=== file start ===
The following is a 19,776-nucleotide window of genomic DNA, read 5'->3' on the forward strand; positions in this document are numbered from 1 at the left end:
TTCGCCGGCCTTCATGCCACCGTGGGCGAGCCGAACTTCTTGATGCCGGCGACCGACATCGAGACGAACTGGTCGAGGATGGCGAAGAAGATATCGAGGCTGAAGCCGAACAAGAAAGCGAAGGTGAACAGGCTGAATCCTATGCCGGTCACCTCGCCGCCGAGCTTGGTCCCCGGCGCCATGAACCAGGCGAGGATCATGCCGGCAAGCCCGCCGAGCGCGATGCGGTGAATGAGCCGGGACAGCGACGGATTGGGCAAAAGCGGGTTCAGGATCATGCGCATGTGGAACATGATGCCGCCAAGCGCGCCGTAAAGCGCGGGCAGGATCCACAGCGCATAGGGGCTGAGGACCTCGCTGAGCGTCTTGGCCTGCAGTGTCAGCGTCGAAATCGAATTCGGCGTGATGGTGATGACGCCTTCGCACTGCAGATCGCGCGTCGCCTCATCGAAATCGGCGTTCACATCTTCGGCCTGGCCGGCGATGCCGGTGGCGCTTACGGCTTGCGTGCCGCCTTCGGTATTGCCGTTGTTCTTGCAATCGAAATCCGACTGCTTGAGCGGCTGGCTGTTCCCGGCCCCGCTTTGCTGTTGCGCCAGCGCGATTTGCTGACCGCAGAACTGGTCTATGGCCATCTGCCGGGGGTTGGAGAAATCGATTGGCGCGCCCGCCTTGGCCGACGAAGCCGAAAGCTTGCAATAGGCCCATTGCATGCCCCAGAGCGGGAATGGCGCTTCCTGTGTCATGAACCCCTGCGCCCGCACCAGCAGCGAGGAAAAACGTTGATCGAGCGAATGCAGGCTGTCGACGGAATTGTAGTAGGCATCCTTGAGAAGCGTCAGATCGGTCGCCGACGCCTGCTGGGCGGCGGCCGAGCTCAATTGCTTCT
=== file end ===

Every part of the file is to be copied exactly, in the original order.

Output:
The following is a 19,776-nucleotide window of genomic DNA, read 5'->3' on the forward strand; positions in this document are numbered from 1 at the left end:
TTCGCCGGCCTTCATGCCACCGTGGGCGAGCCGAACTTCTTGATGCCGGCGACCGACATCGAGACGAACTGGTCGAGGATGGCGAAGAAGATATCGAGGCTGAAGCCGAACAAGAAAGCGAAGGTGAACAGGCTGAATCCTATGCCGGTCACCTCGCCGCCGAGCTTGGTCCCCGGCGCCATGAACCAGGCGAGGATCATGCCGGCAAGCCCGCCGAGCGCGATGCGGTGAATGAGCCGGGACAGCGACGGATTGGGCAAAAGCGGGTTCAGGATCATGCGCATGTGGAACATGATGCCGCCAAGCGCGCCGTAAAGCGCGGGCAGGATCCACAGCGCATAGGGGCTGAGGACCTCGCTGAGCGTCTTGGCCTGCAGTGTCAGCGTCGAAATCGAATTCGGCGTGATGGTGATGACGCCTTCGCACTGCAGATCGCGCGTCGCCTCATCGAAATCGGCGTTCACATCTTCGGCCTGGCCGGCGATGCCGGTGGCGCTTACGGCTTGCGTGCCGCCTTCGGTATTGCCGTTGTTCTTGCAATCGAAATCCGACTGCTTGAGCGGCTGGCTGTTCCCGGCCCCGCTTTGCTGTTGCGCCAGCGCGATTTGCTGACCGCAGAACTGGTCTATGGCCATCTGCCGGGGGTTGGAGAAATCGATTGGCGCGCCCGCCTTGGCCGACGAAGCCGAAAGCTTGCAATAGGCCCATTGCATGCCCCAGAGCGGGAATGGCGCTTCCTGTGTCATGAACCCCTGCGCCCGCACCAGCAGCGAGGAAAAACGTTGATCGAGCGAATGCAGGCTGTCGACGGAATTGTAGTAGGCATCCTTGAGAAGCGTCAGATCGGTCGCCGACGCCTGCTGGGCGGCGGCCGAGCTCAATTGCTTCT